It seems everyone’s a celebrity when they’re in trouble with the law—and advisors are no exception. Crime never seems far behind those with either fame or money (or both), as these cases prove.
Wall Street Hot Shot in Trouble
Last month it was the SEC, this week FINRA came knocking on Tommy Belesis’ door. The CEO of John Thomas Financial—which was also named in the regulator’s complaint—owes his celebrity status to his small role in “Wall Street: Money Never Sleeps.”
FINRA’s complaint alleged Belesis and his firm defrauded clients by failing to implement customer orders to sell America West Resources stock at the height of a price spike, even though the firm sold its shares.
Belesis is also allegedly harassed and intimidated reps that disagreed with his business policies, going as far as to threaten to ruin their careers. The complaint also includes similar allegations against Branch Office Manager Michele Misiti, Chif Compliance Officer Joseph Castellano, Regional Managing Director Ronald Vincent Cantalupo and trader John Ward.
Crocodile Dundee Chases Down Money
Crikey! Paul Hogan—the actor who famously portrayed Crocodile Dundee—claims his financial advisor Philip Egglishaw absconded with his millions. Known as the “Bowler Hat Englishman,” Egglishaw funneled Hogan’s money into a tax shelter, but later ran off with $34 million, the actor alleged.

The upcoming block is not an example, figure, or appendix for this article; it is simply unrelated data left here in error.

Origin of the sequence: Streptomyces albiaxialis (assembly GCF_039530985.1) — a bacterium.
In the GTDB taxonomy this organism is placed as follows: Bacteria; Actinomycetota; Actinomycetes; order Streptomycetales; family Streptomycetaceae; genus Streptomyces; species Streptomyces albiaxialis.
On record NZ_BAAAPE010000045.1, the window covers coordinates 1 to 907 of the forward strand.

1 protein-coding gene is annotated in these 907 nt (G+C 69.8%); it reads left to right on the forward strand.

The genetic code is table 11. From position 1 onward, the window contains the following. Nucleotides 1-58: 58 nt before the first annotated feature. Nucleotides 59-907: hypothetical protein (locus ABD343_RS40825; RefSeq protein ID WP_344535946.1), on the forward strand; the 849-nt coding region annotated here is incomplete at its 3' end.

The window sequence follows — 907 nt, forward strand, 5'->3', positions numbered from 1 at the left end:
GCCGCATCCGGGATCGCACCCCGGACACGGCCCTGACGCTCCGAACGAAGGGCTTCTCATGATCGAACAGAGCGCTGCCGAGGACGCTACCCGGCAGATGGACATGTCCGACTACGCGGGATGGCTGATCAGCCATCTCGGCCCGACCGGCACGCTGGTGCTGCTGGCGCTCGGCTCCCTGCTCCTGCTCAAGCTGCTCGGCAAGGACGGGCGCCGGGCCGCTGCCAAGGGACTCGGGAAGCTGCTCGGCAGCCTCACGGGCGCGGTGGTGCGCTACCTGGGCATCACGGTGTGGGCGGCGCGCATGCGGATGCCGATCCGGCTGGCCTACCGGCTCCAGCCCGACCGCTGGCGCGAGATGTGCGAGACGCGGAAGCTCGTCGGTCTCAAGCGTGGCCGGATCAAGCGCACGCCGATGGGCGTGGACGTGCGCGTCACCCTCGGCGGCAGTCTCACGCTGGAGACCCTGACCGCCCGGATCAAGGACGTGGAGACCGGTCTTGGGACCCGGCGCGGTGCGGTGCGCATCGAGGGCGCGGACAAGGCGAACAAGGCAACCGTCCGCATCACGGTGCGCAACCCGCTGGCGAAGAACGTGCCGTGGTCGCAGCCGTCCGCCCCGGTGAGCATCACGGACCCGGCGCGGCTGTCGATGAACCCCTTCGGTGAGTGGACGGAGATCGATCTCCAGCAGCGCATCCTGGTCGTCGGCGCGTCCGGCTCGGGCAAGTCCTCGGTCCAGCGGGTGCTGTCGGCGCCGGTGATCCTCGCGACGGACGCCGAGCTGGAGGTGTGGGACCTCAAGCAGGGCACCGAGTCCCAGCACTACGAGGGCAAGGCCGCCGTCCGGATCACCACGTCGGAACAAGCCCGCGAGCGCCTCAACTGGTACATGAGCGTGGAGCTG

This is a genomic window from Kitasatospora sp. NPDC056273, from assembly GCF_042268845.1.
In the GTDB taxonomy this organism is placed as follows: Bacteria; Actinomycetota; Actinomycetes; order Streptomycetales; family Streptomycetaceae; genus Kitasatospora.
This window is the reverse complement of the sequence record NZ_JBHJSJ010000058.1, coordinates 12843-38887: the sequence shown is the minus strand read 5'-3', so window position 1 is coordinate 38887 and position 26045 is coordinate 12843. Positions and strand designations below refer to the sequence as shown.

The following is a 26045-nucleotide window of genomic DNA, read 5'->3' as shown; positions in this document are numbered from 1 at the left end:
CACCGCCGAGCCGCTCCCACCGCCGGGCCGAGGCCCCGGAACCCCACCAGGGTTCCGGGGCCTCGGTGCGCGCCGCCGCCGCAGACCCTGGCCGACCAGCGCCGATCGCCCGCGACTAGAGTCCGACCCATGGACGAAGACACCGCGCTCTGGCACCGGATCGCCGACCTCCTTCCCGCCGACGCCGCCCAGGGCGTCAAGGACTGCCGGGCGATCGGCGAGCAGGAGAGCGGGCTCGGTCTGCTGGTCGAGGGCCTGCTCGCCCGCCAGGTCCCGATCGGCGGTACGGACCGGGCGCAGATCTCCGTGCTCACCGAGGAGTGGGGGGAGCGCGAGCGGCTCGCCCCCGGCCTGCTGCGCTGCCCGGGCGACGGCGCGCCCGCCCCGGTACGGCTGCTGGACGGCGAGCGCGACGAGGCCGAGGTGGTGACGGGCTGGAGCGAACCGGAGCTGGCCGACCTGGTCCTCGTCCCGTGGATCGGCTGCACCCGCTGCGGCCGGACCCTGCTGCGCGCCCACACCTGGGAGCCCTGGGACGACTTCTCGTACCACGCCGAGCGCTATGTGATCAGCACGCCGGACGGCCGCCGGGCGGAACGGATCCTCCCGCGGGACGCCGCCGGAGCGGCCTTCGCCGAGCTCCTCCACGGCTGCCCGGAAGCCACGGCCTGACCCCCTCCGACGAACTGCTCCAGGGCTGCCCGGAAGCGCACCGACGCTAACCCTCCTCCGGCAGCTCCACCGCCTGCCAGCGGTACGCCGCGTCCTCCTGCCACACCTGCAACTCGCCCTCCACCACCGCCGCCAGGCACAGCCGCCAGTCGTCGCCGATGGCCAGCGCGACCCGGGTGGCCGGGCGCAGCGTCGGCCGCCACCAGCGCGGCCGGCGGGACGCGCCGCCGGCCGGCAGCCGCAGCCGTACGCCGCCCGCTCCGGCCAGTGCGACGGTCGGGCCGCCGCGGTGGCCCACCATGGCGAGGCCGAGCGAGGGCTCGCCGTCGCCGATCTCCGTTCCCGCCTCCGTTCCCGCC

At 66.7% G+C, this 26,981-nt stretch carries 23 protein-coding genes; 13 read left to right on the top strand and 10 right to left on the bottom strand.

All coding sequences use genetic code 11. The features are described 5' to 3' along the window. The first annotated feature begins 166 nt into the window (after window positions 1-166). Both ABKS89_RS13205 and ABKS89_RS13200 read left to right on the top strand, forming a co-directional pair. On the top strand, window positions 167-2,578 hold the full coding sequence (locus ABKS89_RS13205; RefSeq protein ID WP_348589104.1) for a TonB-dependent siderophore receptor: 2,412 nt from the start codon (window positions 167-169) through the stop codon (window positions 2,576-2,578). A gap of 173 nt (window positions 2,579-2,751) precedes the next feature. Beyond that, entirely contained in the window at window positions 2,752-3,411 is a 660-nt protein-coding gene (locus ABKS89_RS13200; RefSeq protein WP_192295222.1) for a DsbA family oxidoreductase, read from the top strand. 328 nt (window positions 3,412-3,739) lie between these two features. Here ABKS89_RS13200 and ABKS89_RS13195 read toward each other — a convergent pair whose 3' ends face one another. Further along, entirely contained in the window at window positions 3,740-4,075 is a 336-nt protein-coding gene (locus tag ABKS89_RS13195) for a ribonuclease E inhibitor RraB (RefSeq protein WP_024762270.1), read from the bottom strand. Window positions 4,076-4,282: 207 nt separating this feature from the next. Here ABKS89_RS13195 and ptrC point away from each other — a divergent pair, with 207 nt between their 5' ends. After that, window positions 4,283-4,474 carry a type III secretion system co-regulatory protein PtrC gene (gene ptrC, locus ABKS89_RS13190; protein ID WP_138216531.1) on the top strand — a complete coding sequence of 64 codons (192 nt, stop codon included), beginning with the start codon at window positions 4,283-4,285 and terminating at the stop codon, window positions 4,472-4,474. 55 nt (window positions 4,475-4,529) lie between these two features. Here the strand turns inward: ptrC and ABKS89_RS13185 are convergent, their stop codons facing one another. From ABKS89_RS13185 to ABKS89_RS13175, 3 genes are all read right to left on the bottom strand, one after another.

Hogan may have settled with Australian authorities over his tax evasion, but now he’s after his allegedly shady advisor. Hogan and his advisors have turned up the heat on Egglishaw, who already has international and Australian warrants out for his arrest, the Sydney Morning Herald reported on Monday.
The Australian actor also initiated legal proceedings against Egglishaw in California federal court in December, but a judge dismissed the case in February saying that the California court was not the proper venue.
Rogue Trader Steps into the Limelight
A former Rochdale Securities’ institutional sales trader made headlines Monday when the SEC accused the broker of securities fraud. David Miller allegedly placed rogue orders for shares of Apple stock in a scheme that eventually toppled the firm.
According to the complaint, when Miller’s client placed an order for 1,625 shares of Apple stock, Millar purchased 1,625,000 shares, worth about $1 billion. But when Apple stock prices dropped, the customer denied buying the extra stock, forcing Rochdale to take the fall. The firm sold the additional stock at a $5.3 million loss and subsequently forced the firm to cease operations after its available liquid assets fell below required minimums.
Miller partially settled with the SEC by agreeing to be barred from any association with any financial services firm, but a monetary penalty has yet to be entered. A parallel criminal proceeding against Miller is also still ongoing.